Informatics pro chosen to execute e-Health plan for TN
By Milt Capps Last updated 8:20 a.m.
Will Rice a former Vanderbilt University informatics consultant, has been chosen to lead Tennessee's strategic e-Health information and technology initiatives.Rice reports to State Finance-Administration Commissioner Dave Goetz, who announced Rice's appointment as executive director of the Office of e-Health Initiatives, on Wednesday.
Rice (at right), 36, takes the reins of the organization at a time of rampant political, economic and technologic change. He will serve as pivot-person for a broad array of State-driven initiatives and the potential linchpin of a diverse network of public and private constituents.
Rice's duties, for example, call for him to serve as an ex officio member of the board of the nonprofit Health Information Partnership for Tennessee (HIP TN). Rice's boss, Goetz, is a public-sector member of the HIP TN board of directors.
HIP TN's mission is to improve the quality of the state's healthcare by advancing health-information exchanges and complementary initiatives. The group's board includes executives from Eastman Chemical, Blue Cross Blue Shield of Tennessee, CIGNA Healthcare, AARP Tennessee, and Tennessee's Pharmacists and Medical Associations, among others.
The State's e-Health allies have proven adept at winning funding for key initiatives, some of which have been closely watched at the national level.
Within roughly the past six months, alone, Tennessee has announced receiving about $25 million in e-Health and training grants. The state's e-Health allies are pursuing further funding under massive federal Stimulus initiatives that will advance health IT adoption and regional information exchanges.
Toward such ends, the e-Health group last year announced hiring the law firm of Manatt Phelps & Phillip and its Health Solutions division to help Tennessee pursue ARRA/Stimulus funding. The firm was founded by Chuck Manatt, onetime head of the Democratic National Committee, a co-chairman of the 1992 Clinton/Gore campaign and former FedEx Corp. board member.
Prior to his appointment this week, Rice was a health informatics senior consultant with the Vanderbilt Center for Better Health (VCBH), focusing on applying health information technology to improve patient care. In that role, he supported operations of regional health-information exchange organizations, including the Memphis-centered MidSouth eHealth Alliance and fledgling Middle Tennessee eHealth Connect, a fledgling regional health information organization centered in Nashville.
Prior to that, he was a health IT consultant with the Foundation for eHealth Initiative; and, a consultant with the Agency for Healthcare Quality and Research (AHRQ), where, according to biographical material online, Rice "developed business, technology and marketing strategies..."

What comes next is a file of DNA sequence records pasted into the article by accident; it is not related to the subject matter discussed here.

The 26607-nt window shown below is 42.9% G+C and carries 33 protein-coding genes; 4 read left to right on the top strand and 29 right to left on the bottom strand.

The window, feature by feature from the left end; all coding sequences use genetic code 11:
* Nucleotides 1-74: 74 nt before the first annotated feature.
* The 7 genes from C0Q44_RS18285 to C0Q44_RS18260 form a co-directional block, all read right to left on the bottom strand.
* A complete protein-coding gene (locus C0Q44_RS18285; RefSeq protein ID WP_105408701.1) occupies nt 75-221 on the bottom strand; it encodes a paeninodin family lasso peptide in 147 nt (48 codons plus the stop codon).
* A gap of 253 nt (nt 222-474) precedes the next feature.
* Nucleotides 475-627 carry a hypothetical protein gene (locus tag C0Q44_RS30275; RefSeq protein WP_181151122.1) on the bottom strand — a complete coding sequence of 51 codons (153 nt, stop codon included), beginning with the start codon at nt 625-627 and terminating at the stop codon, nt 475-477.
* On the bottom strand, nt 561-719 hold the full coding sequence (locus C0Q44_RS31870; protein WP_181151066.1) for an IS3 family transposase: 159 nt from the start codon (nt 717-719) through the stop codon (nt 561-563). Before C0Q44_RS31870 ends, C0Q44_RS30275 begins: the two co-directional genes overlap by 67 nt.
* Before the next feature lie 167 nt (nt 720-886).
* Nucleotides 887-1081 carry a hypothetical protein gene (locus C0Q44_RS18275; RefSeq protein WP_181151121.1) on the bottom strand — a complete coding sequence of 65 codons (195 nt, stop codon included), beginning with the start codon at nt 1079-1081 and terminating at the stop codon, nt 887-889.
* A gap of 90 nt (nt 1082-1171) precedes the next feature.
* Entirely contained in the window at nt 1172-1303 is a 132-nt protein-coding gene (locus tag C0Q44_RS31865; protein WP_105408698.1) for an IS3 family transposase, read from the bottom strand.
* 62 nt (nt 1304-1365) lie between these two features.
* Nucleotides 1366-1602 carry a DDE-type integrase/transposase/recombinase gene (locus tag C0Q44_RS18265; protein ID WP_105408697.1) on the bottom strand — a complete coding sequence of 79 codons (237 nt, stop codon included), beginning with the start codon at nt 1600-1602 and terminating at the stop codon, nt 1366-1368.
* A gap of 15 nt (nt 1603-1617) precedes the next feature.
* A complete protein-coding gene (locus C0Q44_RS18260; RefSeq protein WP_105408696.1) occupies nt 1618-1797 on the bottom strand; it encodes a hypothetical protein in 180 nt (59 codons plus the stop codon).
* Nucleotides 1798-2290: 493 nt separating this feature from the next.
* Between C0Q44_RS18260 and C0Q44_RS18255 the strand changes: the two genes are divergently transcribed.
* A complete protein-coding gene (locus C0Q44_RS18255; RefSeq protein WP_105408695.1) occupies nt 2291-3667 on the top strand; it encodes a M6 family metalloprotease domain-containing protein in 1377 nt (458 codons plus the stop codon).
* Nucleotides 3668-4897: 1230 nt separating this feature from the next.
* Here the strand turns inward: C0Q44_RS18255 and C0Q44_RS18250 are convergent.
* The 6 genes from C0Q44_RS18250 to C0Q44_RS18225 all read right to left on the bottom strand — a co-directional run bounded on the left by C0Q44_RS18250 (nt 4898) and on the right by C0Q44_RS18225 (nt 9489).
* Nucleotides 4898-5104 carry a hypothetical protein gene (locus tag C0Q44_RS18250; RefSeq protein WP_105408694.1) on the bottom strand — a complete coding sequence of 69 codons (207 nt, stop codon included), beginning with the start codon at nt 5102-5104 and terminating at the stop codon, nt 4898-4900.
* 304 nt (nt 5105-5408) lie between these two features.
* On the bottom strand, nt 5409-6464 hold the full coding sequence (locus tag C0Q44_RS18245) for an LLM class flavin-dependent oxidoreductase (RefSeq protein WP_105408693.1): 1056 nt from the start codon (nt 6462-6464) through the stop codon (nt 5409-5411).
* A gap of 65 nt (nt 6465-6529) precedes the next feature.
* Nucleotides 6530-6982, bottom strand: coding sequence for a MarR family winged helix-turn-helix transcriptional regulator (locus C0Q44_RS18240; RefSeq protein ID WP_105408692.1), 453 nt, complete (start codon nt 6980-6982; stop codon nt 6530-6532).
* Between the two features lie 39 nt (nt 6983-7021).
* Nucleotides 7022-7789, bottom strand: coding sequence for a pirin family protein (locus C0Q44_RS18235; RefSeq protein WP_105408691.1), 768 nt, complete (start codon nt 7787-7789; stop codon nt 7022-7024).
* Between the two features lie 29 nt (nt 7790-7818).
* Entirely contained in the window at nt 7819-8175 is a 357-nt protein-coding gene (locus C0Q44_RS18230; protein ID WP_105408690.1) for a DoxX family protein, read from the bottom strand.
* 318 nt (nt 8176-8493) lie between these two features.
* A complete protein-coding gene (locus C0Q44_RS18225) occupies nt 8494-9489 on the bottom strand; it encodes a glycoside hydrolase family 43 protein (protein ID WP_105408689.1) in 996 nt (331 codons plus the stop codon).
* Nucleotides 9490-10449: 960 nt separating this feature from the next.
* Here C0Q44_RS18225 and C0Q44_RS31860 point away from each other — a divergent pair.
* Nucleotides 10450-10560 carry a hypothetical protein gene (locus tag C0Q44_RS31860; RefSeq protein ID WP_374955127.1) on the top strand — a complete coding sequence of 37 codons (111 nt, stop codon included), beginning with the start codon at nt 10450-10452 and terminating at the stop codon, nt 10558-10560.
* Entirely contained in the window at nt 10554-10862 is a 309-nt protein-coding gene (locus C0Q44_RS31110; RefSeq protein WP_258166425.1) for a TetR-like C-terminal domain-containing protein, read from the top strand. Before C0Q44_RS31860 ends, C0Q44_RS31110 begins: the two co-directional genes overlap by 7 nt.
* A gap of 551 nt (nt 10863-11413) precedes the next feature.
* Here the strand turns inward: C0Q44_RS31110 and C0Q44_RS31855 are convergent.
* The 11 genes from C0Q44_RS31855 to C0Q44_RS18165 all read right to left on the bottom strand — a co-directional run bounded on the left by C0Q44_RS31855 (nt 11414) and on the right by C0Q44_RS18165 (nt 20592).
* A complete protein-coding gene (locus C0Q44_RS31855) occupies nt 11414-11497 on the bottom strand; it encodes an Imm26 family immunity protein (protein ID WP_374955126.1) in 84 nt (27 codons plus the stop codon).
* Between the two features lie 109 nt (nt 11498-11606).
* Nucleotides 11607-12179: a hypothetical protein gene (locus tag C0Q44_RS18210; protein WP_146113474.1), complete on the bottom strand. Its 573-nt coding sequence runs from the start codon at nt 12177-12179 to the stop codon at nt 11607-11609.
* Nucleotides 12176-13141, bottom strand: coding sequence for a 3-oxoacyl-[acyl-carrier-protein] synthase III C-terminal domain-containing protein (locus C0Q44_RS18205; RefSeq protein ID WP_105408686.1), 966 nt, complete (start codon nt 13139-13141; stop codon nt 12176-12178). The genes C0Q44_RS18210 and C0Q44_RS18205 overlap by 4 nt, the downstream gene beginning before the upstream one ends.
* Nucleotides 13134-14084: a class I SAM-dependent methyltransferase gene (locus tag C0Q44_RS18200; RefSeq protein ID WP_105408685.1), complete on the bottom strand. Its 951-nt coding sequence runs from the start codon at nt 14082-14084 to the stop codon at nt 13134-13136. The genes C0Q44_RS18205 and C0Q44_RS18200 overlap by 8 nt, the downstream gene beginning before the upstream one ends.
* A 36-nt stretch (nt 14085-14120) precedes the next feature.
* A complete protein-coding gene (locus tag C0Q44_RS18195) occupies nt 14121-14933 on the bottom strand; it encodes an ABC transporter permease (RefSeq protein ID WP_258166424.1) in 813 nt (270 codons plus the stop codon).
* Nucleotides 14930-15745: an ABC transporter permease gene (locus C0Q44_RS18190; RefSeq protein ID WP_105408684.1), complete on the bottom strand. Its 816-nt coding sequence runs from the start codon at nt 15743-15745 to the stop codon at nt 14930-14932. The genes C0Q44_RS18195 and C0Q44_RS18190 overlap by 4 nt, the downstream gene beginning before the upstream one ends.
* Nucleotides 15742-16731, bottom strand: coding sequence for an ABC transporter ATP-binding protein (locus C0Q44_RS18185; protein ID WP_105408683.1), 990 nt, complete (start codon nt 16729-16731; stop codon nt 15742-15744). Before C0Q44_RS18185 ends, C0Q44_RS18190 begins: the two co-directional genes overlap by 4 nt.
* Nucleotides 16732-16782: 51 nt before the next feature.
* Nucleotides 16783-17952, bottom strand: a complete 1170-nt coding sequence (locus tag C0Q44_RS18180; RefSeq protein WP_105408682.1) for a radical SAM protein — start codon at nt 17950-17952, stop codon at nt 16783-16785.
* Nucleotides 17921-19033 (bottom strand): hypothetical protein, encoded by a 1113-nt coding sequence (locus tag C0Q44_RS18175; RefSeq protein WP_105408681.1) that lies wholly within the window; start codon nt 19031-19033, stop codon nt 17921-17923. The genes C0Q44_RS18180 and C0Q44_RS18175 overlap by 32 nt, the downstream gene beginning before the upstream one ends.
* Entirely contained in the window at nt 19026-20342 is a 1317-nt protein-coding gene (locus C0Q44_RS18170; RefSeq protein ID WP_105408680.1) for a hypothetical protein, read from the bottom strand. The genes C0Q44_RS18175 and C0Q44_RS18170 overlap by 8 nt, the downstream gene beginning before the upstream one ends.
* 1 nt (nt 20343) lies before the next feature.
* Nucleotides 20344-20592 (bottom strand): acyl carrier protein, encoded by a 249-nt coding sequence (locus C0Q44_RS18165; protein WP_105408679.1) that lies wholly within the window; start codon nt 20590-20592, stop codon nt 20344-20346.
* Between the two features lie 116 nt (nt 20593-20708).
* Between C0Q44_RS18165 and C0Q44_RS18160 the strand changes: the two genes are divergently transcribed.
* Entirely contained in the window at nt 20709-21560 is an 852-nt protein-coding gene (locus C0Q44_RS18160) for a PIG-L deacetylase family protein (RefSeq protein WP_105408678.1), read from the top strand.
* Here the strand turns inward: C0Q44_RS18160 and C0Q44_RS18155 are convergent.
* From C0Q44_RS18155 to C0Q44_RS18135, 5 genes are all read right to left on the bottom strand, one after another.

The AHRQ was a key source of funding for the Bredesen Administration's Volunteer eHealth Initiative, which helped spawn, among other things, the Memphis health-information Alliance that Rice supported while at Vanderbilt.
During the years 1997-2001, Rice was a senior designer with Nashville-based HealthStream Inc. VNC research indicates his HealthStream work centered around graphic design of user interfaces for the NASDAQ-listed company.
Rice earned his master in biomedical informatics (MBI) at the Oregon Health and Science University (OHSU) School of Medicine, in 2009; and, a bachelor's in fine arts at Washington University, in 1996.
In his new role, Rice may be getting an assist from former Vanderbilt colleague Vicki Estrin (at left), who left the staff of the VCBH last fall to join C3 Consulting LLC, a consulting firm. While at VCBH, Estrin was detailed to work closely with regional health information exchanges in Tennessee and is now C3's healthcare managing consultant. From C3, Estrin is working closely with HIP TN.
Rice is the fourth person to lead the e-Health unit since its creation by Gov. Phil Bredesen's Executive Order 35, four years ago. Rice's predecessors in the e-Health office include attorney Melissa Hargiss, who resigned in January, after more than a year as acting director and then director; and, Antoine Agassi (at right), who was the State's first full-time e-Health leader and who left that role after more than two years' service to join Brentwood-based Cogent Healthcare as chief information officer. In addition, Goetz, who has continually and closely supervised the executive directors, supervised the office directly during the interim between Hargiss and Rice.
Generally low-profile Hargiss made a bit of news in December when she reportedly told a gathering sponsored by the Tennessee Medical Association that providers might be wise to hold in abeyance information-technology spending plans, pending resolution of federal Stimulus funding and outcomes-improvement criteria.
Those "meaningful use" criteria for qualifying for federal subsidies for health IT expenditures remain uncertain, although a public-comment period on the subject ended March 15, and clarity is tentatively set to manifest before year's-end. ♦